September 12: Virtual Dystonia Zoo Day

 

Do you want to make a difference in patient advocacy and rare disease education? Well, here’s your chance. Every year, the Dystonia Medical Research Foundation (DMRF) holds a local zoo walk to raise awareness. However, because of COVID-19, DMRF moved this year’s day online. The Virtual Dystonia Zoo Day will take place on September 12, 2020 at 11:00am CT. Learn more or sign up for free here.

Virtual Zoo Day

Since 1976, the DMRF has been working to inform medical research, support patients and their families, and raise awareness about this disorder. Now, they share:

By participating, you’ll connect with others in the dystonia community and bring visibility to dystonia nationwide. Your support will ensure DMRF continues to offer programs and resources to individuals and families impacted by dystonia and advance urgently-needed medical research.

Because the event takes place fully online, anyone with a computer, cell phone, or other device can join in. The event takes place at 11:00am CT with a live kick-off. However, there will be multiple sessions and “events” all day long, including:

  • A discussion with a zookeeper
  • Yoga and mindfulness lessons
  • Children’s activities
  • A Q&A session with movement disorder experts
  • A behind-the-scenes examination of what medical researchers do

There are also multiple ways to raise money, including purchasing a sponsorship, buying a t-shirt, or buying a family pack with masks, t-shirts, and activity kits! 100% of donations, up to a total of $50,000, will be matched.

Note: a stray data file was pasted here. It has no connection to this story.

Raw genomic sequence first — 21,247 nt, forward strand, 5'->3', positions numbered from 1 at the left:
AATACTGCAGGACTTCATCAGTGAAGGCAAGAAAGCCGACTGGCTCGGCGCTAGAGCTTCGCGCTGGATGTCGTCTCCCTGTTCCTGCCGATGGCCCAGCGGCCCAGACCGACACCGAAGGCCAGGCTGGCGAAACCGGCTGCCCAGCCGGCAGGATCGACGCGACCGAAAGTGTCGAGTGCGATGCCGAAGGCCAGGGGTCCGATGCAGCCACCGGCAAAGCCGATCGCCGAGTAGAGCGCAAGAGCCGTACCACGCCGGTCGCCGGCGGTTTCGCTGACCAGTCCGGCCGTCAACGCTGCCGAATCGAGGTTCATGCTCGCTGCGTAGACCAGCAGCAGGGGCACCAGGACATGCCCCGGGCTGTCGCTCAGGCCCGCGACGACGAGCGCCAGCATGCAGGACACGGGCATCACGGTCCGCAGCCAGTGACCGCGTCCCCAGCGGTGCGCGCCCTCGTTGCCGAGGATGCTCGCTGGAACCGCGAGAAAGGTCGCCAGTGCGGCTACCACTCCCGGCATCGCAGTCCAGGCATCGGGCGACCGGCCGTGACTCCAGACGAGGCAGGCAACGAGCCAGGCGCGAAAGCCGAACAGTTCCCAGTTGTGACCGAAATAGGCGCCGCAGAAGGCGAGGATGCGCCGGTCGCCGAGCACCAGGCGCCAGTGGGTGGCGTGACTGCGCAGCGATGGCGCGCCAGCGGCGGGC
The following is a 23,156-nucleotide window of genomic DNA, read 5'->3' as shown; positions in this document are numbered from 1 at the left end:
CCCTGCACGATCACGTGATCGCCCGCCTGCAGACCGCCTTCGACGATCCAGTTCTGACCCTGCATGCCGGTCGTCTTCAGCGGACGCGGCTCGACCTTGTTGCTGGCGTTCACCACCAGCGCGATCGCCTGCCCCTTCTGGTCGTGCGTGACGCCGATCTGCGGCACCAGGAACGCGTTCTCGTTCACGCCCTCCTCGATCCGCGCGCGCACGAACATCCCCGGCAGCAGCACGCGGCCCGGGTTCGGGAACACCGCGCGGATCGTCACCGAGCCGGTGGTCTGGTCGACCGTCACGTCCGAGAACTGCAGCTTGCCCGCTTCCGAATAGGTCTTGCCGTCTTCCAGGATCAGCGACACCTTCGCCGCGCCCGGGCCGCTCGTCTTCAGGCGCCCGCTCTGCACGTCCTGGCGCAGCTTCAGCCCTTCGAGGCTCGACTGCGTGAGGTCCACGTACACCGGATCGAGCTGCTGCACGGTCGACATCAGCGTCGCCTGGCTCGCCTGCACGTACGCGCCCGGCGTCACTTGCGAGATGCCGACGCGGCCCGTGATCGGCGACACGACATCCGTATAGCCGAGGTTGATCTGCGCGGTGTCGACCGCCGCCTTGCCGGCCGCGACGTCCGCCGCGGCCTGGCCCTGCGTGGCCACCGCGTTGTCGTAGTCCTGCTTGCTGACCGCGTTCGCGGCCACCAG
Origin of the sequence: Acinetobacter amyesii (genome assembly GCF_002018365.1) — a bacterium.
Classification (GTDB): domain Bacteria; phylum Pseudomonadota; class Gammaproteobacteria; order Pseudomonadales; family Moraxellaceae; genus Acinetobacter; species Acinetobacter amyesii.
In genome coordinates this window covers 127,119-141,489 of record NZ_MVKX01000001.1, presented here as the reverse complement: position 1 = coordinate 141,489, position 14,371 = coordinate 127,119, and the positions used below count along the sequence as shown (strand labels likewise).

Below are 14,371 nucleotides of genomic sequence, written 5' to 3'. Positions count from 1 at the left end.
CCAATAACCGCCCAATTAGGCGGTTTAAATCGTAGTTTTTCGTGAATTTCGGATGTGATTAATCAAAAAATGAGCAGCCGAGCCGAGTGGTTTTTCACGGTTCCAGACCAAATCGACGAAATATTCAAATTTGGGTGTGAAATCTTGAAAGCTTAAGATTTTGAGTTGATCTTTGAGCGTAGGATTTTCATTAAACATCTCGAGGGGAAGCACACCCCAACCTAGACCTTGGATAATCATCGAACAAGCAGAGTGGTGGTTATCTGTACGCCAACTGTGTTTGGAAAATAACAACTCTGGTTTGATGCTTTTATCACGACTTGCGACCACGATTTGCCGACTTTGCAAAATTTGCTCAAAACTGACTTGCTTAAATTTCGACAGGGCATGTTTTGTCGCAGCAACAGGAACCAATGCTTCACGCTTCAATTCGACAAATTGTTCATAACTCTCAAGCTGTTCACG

#LetsZOOthis together for dystonia research!

Read the source article here.

Dystonia

It’s difficult to say exactly what causes dystonia, a chronic movement disorder that causes spontaneous muscle contractions. While some patients inherit this disorder, others acquire it as the result of a separate condition. However, in both cases, researchers believe dystonia originates from the brain’s inability to handle movement-related messaging.

Overall, there are three common subtypes:

  • Focal, where only one area of the body is affected. For example, patients with cervical dystonia will experience muscle contractions in the neck muscle.
  • Generalized, where most or all of the body is affected. For example, patients may experience muscle contractions with begin in the limbs and spread, causing movement difficulty throughout the body.
  • Segmental, where two or more neighboring areas of the body (such as eyes and mouth) are affected.

Symptoms vary in severity, location, and frequency. They include:

  • Muscle cramping
  • Involuntary muscle spasms
  • Difficulties with speaking or writing
  • Foot cramps, neck pulling, and eyelid spasms
  • Exhaustion

Learn more about dystonia here.

Jessica Lynn

Jessica Lynn

Jessica Lynn has an educational background in writing and marketing. She firmly believes in the power of writing in amplifying voices, and looks forward to doing so for the rare disease community.

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